With 300 wildfires burning across British Columbia, livestock owners are scrambling to keep their animals safe.
Some have had to round up cattle where they are grazing in remote areas near wildfires and move them to safe places.
For Hillary Schnieder, it meant moving and finding a temporary home for her 28 horses after her ranch near Kamloops was threatened earlier this month by the Embelton Mountain wildfire burning nearby.
"This is my first time having to evacuate," she said about the nerve-wracking experience of seeing a fire come close and the skies turn smoky over her and her animals' heads.
Needing help, Schnieder went online and asked strangers to assist her.
"It's honestly like I would be lost without a community to figure out how to manage something like this on your own. It's just incomprehensible," she said.
This summer, Kristina Leduc has volunteered her time to help people like Schnieder. Leduc was one of the people who helped Schnieder transport her horses to fairgrounds in Barrière, about 65 kilometres north of Kamloops.
"I will often get phone calls and the owners, they're just so scared they're crying," said Leduc.
Earlier this month she and a friend helped round up a herd of cattle in the Deadman River Valley, which was being threatened by the Sparks Lake wildfire. It's now grown to more than 45,000 hectares.
'Very emotional, very hard'
Leduc helped round up the cattle while on horseback and had to be careful as heat in the valley was hard on the cattle, which usually stay in hilly terrain until fall.
"It's very emotional and it's very hard," she said.
One rancher near Savona, west of Kamloops, has been chronicling the challenges of moving herds on YouTube due to the threat of wildfire.
According to the B.C. Cattlemen's Association, there are more than 4,000 cattle ranches operating in B.C.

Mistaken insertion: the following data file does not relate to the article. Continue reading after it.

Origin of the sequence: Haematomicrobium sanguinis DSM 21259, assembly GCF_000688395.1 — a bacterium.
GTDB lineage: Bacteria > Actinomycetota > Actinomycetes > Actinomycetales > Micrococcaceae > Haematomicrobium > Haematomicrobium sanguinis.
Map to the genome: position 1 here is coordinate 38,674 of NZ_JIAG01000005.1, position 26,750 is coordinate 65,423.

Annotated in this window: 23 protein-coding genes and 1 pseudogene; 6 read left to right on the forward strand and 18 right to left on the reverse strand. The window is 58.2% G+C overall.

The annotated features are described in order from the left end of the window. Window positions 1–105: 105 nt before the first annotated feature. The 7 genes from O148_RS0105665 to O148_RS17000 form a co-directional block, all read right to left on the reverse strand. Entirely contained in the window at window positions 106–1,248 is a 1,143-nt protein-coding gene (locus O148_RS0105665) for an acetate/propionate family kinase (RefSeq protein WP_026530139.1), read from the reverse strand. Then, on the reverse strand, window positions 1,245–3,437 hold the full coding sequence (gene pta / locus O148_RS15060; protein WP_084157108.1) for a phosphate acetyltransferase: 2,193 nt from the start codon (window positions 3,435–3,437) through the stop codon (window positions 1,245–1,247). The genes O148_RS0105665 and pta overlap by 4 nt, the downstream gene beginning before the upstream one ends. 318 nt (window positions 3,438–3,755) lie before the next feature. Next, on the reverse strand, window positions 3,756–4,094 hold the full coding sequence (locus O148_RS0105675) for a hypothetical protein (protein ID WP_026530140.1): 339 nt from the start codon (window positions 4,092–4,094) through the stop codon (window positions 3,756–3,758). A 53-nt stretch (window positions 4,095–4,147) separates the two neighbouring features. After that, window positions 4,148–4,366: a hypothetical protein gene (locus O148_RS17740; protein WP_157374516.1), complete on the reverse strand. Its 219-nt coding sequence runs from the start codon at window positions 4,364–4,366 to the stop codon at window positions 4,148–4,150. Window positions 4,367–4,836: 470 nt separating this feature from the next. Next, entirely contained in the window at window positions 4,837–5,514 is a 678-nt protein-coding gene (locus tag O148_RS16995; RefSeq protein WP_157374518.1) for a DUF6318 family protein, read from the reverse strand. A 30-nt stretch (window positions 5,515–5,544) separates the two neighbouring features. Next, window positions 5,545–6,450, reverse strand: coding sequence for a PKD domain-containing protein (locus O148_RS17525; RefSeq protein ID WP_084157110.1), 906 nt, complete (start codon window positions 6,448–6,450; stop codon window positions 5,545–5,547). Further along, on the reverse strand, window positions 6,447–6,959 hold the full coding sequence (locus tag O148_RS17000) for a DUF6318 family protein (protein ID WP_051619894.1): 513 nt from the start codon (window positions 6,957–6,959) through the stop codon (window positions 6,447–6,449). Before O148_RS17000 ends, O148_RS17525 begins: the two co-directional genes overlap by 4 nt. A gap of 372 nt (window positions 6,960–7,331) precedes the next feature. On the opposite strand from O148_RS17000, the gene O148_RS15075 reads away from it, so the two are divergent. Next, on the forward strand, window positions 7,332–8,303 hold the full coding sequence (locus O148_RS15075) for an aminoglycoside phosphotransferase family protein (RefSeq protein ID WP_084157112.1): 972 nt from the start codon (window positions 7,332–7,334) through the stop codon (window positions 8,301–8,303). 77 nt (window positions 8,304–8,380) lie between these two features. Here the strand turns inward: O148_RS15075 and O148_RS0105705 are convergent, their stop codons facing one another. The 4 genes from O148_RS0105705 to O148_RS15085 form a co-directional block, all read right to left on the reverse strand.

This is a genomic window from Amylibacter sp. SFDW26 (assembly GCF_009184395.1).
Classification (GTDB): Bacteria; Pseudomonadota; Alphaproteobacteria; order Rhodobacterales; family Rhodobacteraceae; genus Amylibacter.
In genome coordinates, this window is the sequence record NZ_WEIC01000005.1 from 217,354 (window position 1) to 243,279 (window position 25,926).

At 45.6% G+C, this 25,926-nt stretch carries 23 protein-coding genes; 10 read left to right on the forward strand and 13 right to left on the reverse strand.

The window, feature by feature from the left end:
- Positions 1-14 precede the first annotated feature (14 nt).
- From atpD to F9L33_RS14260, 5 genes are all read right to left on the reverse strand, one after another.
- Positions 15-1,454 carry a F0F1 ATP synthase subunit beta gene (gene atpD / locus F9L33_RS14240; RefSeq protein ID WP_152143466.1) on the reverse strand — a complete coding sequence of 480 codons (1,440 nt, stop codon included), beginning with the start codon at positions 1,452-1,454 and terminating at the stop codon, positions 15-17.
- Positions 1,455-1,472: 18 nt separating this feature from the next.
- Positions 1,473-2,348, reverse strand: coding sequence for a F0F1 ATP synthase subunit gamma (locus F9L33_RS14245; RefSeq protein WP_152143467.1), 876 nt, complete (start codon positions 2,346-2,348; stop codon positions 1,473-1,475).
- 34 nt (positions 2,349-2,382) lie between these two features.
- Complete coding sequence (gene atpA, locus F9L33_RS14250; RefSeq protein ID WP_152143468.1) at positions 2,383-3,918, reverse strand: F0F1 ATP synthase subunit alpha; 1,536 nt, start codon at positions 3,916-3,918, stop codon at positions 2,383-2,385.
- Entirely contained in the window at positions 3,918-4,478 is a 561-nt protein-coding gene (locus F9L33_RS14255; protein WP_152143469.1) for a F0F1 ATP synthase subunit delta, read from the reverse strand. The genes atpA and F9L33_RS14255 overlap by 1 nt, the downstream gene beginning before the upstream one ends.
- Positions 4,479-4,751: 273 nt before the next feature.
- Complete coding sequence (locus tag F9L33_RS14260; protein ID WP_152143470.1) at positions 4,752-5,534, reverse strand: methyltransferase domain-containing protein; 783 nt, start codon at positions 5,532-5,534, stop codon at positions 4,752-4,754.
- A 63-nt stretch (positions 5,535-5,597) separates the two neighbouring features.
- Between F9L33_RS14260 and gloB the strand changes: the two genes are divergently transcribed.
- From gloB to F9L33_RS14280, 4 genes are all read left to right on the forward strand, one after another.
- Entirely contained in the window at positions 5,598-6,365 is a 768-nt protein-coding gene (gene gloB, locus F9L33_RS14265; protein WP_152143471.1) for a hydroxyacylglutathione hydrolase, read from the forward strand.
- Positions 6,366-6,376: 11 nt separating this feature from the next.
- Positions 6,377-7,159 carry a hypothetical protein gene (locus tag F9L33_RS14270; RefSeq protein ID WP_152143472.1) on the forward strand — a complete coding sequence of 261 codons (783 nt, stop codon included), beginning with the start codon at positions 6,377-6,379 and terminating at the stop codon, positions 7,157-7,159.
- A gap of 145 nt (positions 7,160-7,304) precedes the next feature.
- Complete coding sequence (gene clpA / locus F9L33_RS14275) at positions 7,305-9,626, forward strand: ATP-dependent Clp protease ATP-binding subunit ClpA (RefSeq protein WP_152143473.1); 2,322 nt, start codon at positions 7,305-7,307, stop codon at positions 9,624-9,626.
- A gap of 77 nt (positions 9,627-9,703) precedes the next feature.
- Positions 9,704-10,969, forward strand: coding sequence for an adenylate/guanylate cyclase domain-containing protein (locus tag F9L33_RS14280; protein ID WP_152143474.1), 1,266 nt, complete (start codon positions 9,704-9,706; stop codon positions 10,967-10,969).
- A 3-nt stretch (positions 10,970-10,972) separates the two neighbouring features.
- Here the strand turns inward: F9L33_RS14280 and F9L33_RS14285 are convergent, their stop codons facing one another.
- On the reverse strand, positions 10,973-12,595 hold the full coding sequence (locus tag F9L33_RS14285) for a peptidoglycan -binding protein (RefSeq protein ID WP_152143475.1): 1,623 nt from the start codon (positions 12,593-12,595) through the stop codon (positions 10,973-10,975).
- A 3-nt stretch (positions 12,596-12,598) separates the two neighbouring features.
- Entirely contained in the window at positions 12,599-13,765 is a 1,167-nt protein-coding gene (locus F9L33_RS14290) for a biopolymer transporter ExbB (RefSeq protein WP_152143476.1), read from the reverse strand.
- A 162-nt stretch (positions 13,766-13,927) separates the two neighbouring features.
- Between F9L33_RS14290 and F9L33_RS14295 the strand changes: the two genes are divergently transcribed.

Kevin Boone, who speaks for the association, said even if flames are not near herds, smoky skies can cause problems.
"The smoke will often kill the cattle before the fire will," he said.
Livestock owners also need to be careful moving herds in the heat of summer as they can get dehydrated and exhausted quickly.
"If you are rushing to get these animals onto a transport, that could actually cause more trauma than the smoke in the air," said Dr. Adrian Walton with the Dewdney Animal Hospital in Maple Ridge.
Walton says it's important to keep animals well hydrated and provide access to shade from the heat.
If owners have no choice but to leave animals behind due to an evacuation order, they should take close up pictures of the animals so they can be identified and also mark them in some way.
"If they have an unusual bit of colouring on one ear, that's an identifying mark to help you reunite with the animal," Walton said.
Schnieder says she's thankful for efforts like those of Leduc to help owners like her keep animals safe.
"Behind the scenes it's an incredible thing to see people coming together," she said. "It's still a bit emotional for me sometimes. I'm entirely grateful and indebted."
Schnieder says she does not know when she will be able to return home with her horses. Leduc says the pace of wildfire season in B.C. so far means that more help will be needed.
"It's really nice to know that what we are doing is making a big difference for people," she said.
"We … would definitely like to keep this happening. There's too much of a need for it."
The province has a program to help commercial livestock owners move their animals and be reimbursed for the costs involved.